Apple’s Mac App Store Is Great For Consumers But A Big Problem For Business

Apple’s Mac App Store Is Great For Consumers But A Big Problem For Business

Apple hasn’t made the Mac App Store the only source for Mac software, but the company is nudging both developers and users in the store’s direction. That’s fine for consumers, but it may create problems for businesses that need to buy software in bulk and distribute it to a large number of Macs.

One of the distinctions between a small business and a mid-size or enterprise organization is the how differently roll outs of new Macs (or PCs), major updates, and new software is handled. In small organizations with just a handful of computers, these tasks get handled in the same ways as they do in your home – go through Apple’s setup and/or use Migration Assistant, download updates using Software Update, and install software by either purchasing it from the Mac App Store or from a third party site.

That individual setup method works fine for a handful of computers, but it breaks down quickly when you have dozens, hundreds, or even thousands of Macs to manage. Apple along with the open source community and third-party vendors make a range of mass deployment tools that make it possible to create standard configurations and apply them to large numbers of Macs simultaneously over a corporate network. Such tools also make it possible push out new software and updates in a similar manner.

These approaches work well with volume and site licensing for software, particularly when you’re talking about more expensive suites like Microsoft Office and the various Adobe apps. They don’t work quite so well when it comes to the Mac App Store. At present, the Mac App Store doesn’t support any form of volume licensing.

As Apple continues to encourage the Mac App Store as a primary source for Mac software, this may create problems for businesses and schools that have large Mac populations both because there isn’t currently a volume or site licensing option and because purchases are tied to a user’s Apple ID. Apple does offer volume licensing of its own apps, which are now only available through the Mac App Store but so far hasn’t made a move to do so with apps from other developers.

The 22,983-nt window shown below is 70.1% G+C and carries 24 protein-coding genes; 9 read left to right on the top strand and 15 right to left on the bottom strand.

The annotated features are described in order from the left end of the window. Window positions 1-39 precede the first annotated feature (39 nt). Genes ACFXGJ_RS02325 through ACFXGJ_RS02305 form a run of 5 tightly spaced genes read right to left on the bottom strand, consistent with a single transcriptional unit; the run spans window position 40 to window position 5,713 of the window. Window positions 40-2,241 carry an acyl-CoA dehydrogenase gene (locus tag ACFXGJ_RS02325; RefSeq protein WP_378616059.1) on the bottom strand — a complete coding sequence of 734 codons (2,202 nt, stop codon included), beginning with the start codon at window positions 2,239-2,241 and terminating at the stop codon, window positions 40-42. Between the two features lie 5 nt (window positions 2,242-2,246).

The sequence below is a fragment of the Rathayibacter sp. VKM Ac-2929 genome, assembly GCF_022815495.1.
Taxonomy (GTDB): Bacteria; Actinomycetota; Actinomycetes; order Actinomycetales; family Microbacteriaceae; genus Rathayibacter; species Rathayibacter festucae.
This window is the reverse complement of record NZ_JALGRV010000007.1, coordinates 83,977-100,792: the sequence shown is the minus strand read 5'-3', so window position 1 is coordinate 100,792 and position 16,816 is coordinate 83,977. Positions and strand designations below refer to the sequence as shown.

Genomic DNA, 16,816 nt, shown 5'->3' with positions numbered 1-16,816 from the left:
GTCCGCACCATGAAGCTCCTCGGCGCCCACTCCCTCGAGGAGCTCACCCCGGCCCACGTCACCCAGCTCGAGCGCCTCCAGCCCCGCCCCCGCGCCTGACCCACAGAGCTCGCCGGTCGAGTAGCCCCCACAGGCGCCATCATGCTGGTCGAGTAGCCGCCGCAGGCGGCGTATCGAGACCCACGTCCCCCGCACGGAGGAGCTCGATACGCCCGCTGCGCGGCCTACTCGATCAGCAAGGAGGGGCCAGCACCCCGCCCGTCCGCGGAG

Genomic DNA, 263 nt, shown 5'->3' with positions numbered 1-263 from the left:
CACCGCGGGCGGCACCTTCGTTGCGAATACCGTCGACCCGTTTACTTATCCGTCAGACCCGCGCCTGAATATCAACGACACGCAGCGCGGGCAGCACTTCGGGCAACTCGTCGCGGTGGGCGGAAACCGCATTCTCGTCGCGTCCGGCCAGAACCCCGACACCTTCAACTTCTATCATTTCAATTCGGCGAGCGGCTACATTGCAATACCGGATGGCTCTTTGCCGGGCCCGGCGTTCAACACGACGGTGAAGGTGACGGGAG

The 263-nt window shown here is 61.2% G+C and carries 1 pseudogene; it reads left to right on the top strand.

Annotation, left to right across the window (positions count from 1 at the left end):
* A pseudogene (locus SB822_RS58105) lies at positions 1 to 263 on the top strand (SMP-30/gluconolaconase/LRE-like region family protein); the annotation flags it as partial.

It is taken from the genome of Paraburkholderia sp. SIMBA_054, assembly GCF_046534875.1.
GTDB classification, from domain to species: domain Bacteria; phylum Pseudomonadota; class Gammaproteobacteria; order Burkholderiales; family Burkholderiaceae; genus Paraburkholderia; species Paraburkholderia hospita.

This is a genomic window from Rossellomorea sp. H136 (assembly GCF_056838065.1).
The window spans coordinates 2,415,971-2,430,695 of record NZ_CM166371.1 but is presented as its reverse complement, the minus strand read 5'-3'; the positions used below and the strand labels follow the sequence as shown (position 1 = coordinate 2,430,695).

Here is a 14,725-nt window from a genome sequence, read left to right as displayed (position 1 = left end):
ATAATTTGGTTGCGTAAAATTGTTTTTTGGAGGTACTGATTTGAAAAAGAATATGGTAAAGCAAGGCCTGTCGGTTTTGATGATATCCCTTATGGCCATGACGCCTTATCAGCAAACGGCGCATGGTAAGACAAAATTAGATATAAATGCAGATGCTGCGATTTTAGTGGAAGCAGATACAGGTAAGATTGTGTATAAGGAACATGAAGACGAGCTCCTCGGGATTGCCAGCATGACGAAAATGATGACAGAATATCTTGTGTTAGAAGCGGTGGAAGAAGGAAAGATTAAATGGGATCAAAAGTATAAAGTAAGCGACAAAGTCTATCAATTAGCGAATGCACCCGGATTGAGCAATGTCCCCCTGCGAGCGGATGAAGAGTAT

Apple could easily create a Mac version of the iOS App Store’s Volume Purchase Plan, which is available for both business and education. Even that could be challenging for larger organizations, however, if it takes the same approach of providing redemption codes that need to be entered by users to download and install software.

It’s a bit murky as to how big an issue this might develop into over the next few years. Right now, major business software like Office isn’t even sold through the Mac App Store and it’s hard to imagine Microsoft being willing to give Apple a 30% cut of sales. On the other hand, there are a lot of apps that are related to business in general and to some specific professions that have been released only through the Mac App Store.

Mountain Lion’s Gatekeeper is reassuring for the moment because it does focus on giving users and businesses options. That said, some apps by smaller developers may simply end up as Mac App Store exclusives.

The issue is likely to hit schools and colleges a bit more than business. That’s because many educational software straddles the line of home and school use and is a more natural fit with the Mac App Store than expensive business tools.